Dr. Steven P. Nichols, Director

The Director of the Chair, Dr. Steven P. Nichols, directs the Chair's activities and works closely with faculty from the Cockrell School of Engineering and other university academic and research organizations as well as the advisory committee to develop and support engineering entrepreneurship. Nichols also coordinates activities with faculty from other colleges at The University of Texas at Austin, other universities and the broader community.


Director, Chair of Free Enterprise
Director, Advanced Manufacturing Center

B.S., The University of Texas at Austin
M.S., The University of Texas at Austin
Ph.D., The University of Texas at Austin
J.D., The University of Texas at Austin

Professional Career

Dr. Nichols' research interests include topics in engineering design and manufacturing, technology entrepreneurship/commercialization and professional aspects of engineering practice. He currently serves in two administrative posts at The University of Texas at Austin.

As the Director of the Clint Murchison Chair of Free Enterprise, Dr. Nichols focuses on creating and nurturing a culture of technology innovation, creativity, leadership and entrepreneurship in the Cockrell School of Engineering. As part of his activities, Dr. Nichols organized the Roden Scholar program and supported the start-up of the Engineering Entrepreneurship Society and the Idea to Product® (I2P®) technology competition. I2P® grew from nine teams at the university in 2002 to 72 teams in 2003. The University of Texas at Austin served as the host for the first International Idea to Product® Competition in the Fall of 2003. Dr. Nichols has also initiated multidisciplinary research and classroom activities that encourage collaborative learning environments for students, faculty and staff from the Cockrell School, the College of Natural Sciences, the McCombs School of Business and the School of Law.

As the Director of the Advanced Manufacturing, Dr. Nichols coordinates the activities of more than 30 engineering faculty in researching and development of innovative manufacturing processes and procedures.

Dr. Nichols previously served as the associate vice president for research. In that position, Dr. Nichols oversaw the commercialization of the knowledge base of The University of Texas at Austin and supervised the director of the Office of Technology Commercialization. As the associate vice president for research, Dr. Nichols advocated that the knowledge base of a university has potential to more broadly benefit society, and he believes that commercialization activities at universities must support the education, research, and service missions of a university. He initiated the Texas Alliance for Technology Commercialization and hosted the Alliance's first Technology Forum in May 2002.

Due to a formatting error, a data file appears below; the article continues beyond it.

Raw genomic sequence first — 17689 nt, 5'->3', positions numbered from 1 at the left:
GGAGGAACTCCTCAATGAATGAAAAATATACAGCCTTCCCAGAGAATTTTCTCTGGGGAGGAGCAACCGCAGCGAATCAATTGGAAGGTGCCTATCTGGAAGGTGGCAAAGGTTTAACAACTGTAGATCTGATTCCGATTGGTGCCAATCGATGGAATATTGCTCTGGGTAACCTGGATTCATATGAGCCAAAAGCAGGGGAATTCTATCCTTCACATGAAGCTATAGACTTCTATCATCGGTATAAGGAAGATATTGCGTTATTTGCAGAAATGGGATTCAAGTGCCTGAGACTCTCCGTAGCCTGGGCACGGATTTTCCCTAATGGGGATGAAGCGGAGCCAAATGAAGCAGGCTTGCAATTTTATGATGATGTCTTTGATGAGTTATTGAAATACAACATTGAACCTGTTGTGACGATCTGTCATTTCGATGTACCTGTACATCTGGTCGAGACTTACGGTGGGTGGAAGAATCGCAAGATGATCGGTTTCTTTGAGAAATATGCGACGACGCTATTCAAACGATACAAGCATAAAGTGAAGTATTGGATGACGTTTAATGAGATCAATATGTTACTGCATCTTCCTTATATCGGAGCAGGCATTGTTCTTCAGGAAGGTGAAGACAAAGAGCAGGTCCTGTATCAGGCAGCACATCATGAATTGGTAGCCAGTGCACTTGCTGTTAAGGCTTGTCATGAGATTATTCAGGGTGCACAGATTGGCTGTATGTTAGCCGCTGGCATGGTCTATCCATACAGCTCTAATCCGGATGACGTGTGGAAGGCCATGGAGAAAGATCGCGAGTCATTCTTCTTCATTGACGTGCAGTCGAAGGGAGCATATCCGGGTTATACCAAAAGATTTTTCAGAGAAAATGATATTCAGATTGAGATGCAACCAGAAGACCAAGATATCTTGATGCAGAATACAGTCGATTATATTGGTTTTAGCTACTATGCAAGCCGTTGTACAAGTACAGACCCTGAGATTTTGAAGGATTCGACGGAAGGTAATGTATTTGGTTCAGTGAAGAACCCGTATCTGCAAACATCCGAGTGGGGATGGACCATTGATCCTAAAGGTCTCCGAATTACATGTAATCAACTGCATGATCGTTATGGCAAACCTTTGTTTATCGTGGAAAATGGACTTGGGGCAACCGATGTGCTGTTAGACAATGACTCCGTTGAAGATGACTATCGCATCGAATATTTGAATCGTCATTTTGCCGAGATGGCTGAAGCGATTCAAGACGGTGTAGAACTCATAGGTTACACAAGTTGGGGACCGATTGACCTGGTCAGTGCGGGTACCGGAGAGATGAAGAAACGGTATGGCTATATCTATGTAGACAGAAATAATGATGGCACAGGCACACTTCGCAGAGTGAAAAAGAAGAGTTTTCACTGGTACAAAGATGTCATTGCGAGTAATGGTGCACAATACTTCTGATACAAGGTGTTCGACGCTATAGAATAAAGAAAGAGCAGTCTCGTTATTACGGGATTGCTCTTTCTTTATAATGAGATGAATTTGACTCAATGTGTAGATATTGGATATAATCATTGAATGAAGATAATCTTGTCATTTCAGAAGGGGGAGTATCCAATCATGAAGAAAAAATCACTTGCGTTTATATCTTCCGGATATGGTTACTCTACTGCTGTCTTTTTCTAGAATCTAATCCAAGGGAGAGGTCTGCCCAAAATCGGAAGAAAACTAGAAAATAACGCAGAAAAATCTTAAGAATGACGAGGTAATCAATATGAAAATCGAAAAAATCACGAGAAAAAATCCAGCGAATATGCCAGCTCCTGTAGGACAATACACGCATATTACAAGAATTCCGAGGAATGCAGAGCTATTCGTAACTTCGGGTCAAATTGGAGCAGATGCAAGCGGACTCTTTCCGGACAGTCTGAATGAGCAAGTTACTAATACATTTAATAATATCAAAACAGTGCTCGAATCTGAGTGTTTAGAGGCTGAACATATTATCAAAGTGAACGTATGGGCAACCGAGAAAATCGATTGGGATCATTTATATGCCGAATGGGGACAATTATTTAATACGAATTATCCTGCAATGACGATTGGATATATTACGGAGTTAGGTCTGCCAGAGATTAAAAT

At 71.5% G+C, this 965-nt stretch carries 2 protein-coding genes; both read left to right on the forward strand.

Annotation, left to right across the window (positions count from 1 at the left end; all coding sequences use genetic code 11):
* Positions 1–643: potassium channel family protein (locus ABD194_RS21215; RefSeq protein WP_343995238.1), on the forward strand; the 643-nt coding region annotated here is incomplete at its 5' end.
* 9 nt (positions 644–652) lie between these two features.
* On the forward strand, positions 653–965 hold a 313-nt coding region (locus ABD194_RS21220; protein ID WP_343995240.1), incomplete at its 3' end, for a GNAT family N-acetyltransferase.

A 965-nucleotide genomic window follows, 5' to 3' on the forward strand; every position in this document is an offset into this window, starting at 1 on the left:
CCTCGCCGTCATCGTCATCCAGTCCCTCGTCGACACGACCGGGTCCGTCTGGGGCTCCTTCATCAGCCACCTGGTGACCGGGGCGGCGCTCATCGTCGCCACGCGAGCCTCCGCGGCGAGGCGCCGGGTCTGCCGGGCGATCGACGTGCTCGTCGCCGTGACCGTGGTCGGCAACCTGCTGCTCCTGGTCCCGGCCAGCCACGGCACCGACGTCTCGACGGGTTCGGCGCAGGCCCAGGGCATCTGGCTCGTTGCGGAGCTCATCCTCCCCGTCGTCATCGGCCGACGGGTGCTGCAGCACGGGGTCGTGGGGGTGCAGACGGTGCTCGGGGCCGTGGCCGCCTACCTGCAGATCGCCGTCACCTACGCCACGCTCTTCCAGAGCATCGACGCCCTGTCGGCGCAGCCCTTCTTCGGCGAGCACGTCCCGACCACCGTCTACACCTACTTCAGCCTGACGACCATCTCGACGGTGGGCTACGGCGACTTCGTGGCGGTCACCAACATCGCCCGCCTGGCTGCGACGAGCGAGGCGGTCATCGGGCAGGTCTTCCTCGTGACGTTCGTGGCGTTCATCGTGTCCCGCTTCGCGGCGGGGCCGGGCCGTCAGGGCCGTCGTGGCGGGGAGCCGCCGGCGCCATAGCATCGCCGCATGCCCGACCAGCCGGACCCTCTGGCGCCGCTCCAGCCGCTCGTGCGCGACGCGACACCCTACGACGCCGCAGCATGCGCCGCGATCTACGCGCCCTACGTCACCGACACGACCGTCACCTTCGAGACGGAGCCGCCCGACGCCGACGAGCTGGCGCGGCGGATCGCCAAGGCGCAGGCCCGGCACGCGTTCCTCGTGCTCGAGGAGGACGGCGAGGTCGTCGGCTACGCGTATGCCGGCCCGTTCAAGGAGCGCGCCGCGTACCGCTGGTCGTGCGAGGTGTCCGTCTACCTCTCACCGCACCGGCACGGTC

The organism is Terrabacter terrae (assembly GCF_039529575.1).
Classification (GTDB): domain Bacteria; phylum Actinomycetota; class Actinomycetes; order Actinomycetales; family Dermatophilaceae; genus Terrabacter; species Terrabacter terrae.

Dr. Nichols previously served as the associate chair for the Department of Mechanical Engineering. He coordinated with faculty and industrial representatives. He also prepared proposals for industrial support for departmental activities. Dr. Nichols also served as a designated contact for alumni. As part of his responsibilities, Dr. Nichols raised more than $8 million in industrial support for educational activities.

Dr. Nichols previously served as the director of the Design Projects Program (Department of Mechanical Engineering.) Dr. Nichols taught the department's capstone design courses (ME 466K and ME 279M) for 14 years, supervising approximately 200 students each year in approximately 60 industrial sponsored projects annually. He emphasized design methodology and introduced material on engineering ethics and engineering professionalism. While serving as Director for the program, Dr. Nichols raised more than $3,920,000 in industrial and government support for undergraduate engineering design education. Dr. Nichols coordinated an interdisciplinary (collaborative) design experience among students and faculty in Department of Mechanical Engineering and the Department of Electrical and Computer Engineering. He also organized a cross-disciplinary course in entrepreneurship in cooperation with the College of Natural Sciences, the McCombs School of Business, the College of Pharmacy, the School of Law and IC2.

Dr. Nichols also previously served as the director of the Center for Energy and Environmental Resources (formerly the Center for Energy Studies). CES research includes faculty in separations research, process energetics, energy economics and environmental engineering. Dr. Nichols also serves on the board for a state agency, the Texas Energy Coordination Council. The Council recently completed a study of Market Based Methods for Encouraging Renewable Resources for the State of Texas.

Dr. Nichols served as the acting director of the Center for Electromechanics (CEM) for five years. CEM research focuses on rotating machines, but center researchers also work in areas including resistance welding, electro-spray and hybrid electric vehicles (suspension, control and energy requirements). During the 1997-98 academic year, the center introduced a new research program both in power quality applications and in space applications for flywheel technology developed at CEM.

Dr. Nichols received the inaugural Olympus Innovation Award in 2005. He is a member of the New York Academy of Sciences, is a Fellow of the American Society of Mechanical Engineering and has received the Fred Merryfield Design Award from the American Society of Engineering Education. Dr. Nichols received his Ph.D. in Mechanical Engineering in 1975 and J.D. in Law (with honors) in 1983.

Idea2Product Program